Body mapping (pictures of the perceived working of the female reproductive system) was conducted with women in southern Zimbabwe. The study aimed at bridging local knowledge and western medical explanations of non-indigenous contraception. Maps were drawn on the ground with a stick. The use of body maps helped to generate discussions from which an understanding of local idioms and ideas of contraception emerged.
The process and results of a planning workshop with farmers in Mutoko District, Zimbabwe, suggest that women were able to set their priorities and influenced the problem ranking and project planning in the presence of their male counterparts. This chapter discusses the methodology and gender-related results of the workshop.
A memo from Ravi Kanbur on the project is attached
Over a fourteen-month period, the author lived in two rural villages in south-central Bali and "tested the application of PRA tools with over 300 women and men (villagers to provincial government officials) to explore their gender roles, gender perceptions, gender relations and their Practical (PGN) and Strategic Gender Needs (SGN)". Government-designed programmes for women were also evaluated. Chapters 1 and 2 show how PRA has more in common with GAD (Gender And Development) than the WID (Women In Development) approach, since "they both focus upon relations of power". GAD and PRA are seen to be complementary approaches: GAD uses "extractive tools, with outsiders conducting interviews and participant observation" whilst PRA "has not addressed questions concerning exactly who within a community participates" and lacks tools to address conflict. Certain PRA tools do not enable women to express their particular perceptions and needs. Chapter 3 describes the research methodology in detail, analysing which PRA tools were successful in the field. Chapter 4 presents findings, showing that women have tended to become "implementers of government development initiatives, rather than participants in their own development". Conclusions (Ch 5) include evaluation of the research approach, listing the strengths and weaknesses of PRA and GAD in detail. Recommendations (Ch 6) suggest how PRA could be integrated into Gender Analysis training programmes.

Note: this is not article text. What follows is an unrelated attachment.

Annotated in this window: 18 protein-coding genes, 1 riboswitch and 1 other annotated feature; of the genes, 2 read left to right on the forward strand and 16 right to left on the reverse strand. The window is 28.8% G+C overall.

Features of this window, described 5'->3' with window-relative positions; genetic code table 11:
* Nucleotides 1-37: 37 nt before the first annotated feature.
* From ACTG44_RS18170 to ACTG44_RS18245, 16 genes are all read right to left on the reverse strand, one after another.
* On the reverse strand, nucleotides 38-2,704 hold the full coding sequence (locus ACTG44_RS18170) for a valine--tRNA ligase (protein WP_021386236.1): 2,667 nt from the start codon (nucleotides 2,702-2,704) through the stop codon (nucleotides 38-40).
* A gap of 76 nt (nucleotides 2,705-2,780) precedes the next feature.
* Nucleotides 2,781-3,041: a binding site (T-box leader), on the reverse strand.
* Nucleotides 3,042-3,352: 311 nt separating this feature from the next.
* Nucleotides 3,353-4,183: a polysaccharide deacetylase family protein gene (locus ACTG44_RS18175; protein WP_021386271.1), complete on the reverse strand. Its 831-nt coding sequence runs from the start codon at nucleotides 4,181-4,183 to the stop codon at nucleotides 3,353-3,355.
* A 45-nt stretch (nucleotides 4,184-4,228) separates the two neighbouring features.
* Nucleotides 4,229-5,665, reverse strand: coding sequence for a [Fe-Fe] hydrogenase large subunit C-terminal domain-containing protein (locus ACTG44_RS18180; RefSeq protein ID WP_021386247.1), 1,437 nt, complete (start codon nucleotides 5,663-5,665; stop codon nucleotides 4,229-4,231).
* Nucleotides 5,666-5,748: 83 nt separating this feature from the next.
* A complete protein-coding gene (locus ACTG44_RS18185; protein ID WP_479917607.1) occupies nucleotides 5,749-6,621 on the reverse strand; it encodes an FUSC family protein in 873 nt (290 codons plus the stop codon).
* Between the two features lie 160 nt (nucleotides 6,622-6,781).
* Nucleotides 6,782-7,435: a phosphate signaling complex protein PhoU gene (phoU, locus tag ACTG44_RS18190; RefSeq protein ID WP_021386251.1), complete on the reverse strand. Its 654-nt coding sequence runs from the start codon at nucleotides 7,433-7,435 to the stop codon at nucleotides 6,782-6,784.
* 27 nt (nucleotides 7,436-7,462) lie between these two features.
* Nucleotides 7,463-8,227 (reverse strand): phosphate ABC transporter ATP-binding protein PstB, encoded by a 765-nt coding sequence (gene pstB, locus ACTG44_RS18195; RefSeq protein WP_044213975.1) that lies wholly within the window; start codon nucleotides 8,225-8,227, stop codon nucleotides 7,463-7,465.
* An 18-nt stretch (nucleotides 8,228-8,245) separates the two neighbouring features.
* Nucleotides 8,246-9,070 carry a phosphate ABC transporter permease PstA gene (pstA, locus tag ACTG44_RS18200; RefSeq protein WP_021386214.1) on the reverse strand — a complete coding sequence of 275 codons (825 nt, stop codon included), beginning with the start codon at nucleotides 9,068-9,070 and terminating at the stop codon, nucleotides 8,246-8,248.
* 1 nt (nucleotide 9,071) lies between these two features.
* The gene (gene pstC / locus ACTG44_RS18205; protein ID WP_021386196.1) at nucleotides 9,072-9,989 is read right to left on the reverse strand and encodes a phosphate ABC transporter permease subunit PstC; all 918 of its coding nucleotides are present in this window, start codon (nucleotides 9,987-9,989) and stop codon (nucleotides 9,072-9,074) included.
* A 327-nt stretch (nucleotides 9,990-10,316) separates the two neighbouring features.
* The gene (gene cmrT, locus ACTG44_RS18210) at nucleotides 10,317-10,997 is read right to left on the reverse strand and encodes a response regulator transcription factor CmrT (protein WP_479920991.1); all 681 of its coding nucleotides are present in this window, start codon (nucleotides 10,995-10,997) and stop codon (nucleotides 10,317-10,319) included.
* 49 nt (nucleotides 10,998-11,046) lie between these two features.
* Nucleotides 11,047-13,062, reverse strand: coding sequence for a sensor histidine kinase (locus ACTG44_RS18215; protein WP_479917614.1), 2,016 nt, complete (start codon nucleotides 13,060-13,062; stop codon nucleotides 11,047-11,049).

A seven day workshop focusing on participatory methods for community development was held in Natal, South Africa. The workshop used the SARAR approach, which 'aims to support the growth of self-esteem by facilitating 'learning events' which encourage people to develop their creative and analytic capacity to identify and solve problems'. Using methods similar to PRA, such as community mapping, the facilitators tried to address issues around gender conflict. This account analyses how the workshop went wrong : the relationship between facilitators (white women) and the largely male black participants broke down completely due to underlying racial and gender tensions, and also the 'inflexibility' of the programme. Intensely personal reflections by the facilitators on their roles reveal the 'many layers of gender dynamics' and the implicit power issues in outsiders trying to initiate such discussions through 'top-down and academic methods'. Finally, the facilitators analyze how they could have learned to welcome the knowledge brought by the 'disturbers' (the men who 'resisted' the workshop) and the 'shadow' side of creativity and participation.